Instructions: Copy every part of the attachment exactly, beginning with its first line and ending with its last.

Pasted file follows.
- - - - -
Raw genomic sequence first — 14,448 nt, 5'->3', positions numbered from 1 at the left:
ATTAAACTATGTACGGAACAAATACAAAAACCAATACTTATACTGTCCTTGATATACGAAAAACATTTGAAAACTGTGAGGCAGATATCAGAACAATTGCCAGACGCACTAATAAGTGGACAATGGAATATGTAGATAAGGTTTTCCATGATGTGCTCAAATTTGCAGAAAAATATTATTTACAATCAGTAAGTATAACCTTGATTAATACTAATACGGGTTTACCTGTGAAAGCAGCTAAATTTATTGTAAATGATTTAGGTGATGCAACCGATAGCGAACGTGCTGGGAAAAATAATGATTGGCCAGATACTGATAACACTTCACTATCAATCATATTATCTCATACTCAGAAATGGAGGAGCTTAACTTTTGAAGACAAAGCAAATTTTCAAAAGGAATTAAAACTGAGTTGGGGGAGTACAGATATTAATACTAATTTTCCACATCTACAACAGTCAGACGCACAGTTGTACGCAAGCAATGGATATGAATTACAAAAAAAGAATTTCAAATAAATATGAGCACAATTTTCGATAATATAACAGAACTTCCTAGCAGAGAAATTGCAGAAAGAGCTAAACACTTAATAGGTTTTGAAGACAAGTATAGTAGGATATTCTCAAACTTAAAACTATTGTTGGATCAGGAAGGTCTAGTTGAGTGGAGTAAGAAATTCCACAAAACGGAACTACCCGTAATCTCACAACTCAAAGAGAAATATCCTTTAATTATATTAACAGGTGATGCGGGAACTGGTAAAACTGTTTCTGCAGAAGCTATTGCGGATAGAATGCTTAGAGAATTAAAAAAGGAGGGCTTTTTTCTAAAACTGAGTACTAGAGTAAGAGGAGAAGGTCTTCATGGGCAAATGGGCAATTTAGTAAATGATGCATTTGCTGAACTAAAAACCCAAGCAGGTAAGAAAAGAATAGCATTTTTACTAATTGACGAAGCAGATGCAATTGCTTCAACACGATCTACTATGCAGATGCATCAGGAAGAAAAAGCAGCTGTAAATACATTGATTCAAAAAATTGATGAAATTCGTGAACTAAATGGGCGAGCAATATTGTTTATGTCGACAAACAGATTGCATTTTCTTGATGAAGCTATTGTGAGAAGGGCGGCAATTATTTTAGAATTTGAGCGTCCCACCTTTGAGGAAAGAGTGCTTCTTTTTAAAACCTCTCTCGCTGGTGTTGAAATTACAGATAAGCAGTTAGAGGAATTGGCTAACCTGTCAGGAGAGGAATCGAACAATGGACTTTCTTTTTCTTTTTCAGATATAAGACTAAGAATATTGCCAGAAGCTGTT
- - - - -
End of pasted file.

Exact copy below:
Raw genomic sequence first — 14,448 nt, 5'->3', positions numbered from 1 at the left:
ATTAAACTATGTACGGAACAAATACAAAAACCAATACTTATACTGTCCTTGATATACGAAAAACATTTGAAAACTGTGAGGCAGATATCAGAACAATTGCCAGACGCACTAATAAGTGGACAATGGAATATGTAGATAAGGTTTTCCATGATGTGCTCAAATTTGCAGAAAAATATTATTTACAATCAGTAAGTATAACCTTGATTAATACTAATACGGGTTTACCTGTGAAAGCAGCTAAATTTATTGTAAATGATTTAGGTGATGCAACCGATAGCGAACGTGCTGGGAAAAATAATGATTGGCCAGATACTGATAACACTTCACTATCAATCATATTATCTCATACTCAGAAATGGAGGAGCTTAACTTTTGAAGACAAAGCAAATTTTCAAAAGGAATTAAAACTGAGTTGGGGGAGTACAGATATTAATACTAATTTTCCACATCTACAACAGTCAGACGCACAGTTGTACGCAAGCAATGGATATGAATTACAAAAAAAGAATTTCAAATAAATATGAGCACAATTTTCGATAATATAACAGAACTTCCTAGCAGAGAAATTGCAGAAAGAGCTAAACACTTAATAGGTTTTGAAGACAAGTATAGTAGGATATTCTCAAACTTAAAACTATTGTTGGATCAGGAAGGTCTAGTTGAGTGGAGTAAGAAATTCCACAAAACGGAACTACCCGTAATCTCACAACTCAAAGAGAAATATCCTTTAATTATATTAACAGGTGATGCGGGAACTGGTAAAACTGTTTCTGCAGAAGCTATTGCGGATAGAATGCTTAGAGAATTAAAAAAGGAGGGCTTTTTTCTAAAACTGAGTACTAGAGTAAGAGGAGAAGGTCTTCATGGGCAAATGGGCAATTTAGTAAATGATGCATTTGCTGAACTAAAAACCCAAGCAGGTAAGAAAAGAATAGCATTTTTACTAATTGACGAAGCAGATGCAATTGCTTCAACACGATCTACTATGCAGATGCATCAGGAAGAAAAAGCAGCTGTAAATACATTGATTCAAAAAATTGATGAAATTCGTGAACTAAATGGGCGAGCAATATTGTTTATGTCGACAAACAGATTGCATTTTCTTGATGAAGCTATTGTGAGAAGGGCGGCAATTATTTTAGAATTTGAGCGTCCCACCTTTGAGGAAAGAGTGCTTCTTTTTAAAACCTCTCTCGCTGGTGTTGAAATTACAGATAAGCAGTTAGAGGAATTGGCTAACCTGTCAGGAGAGGAATCGAACAATGGACTTTCTTTTTCTTTTTCAGATATAAGACTAAGAATATTGCCAGAAGCTGTT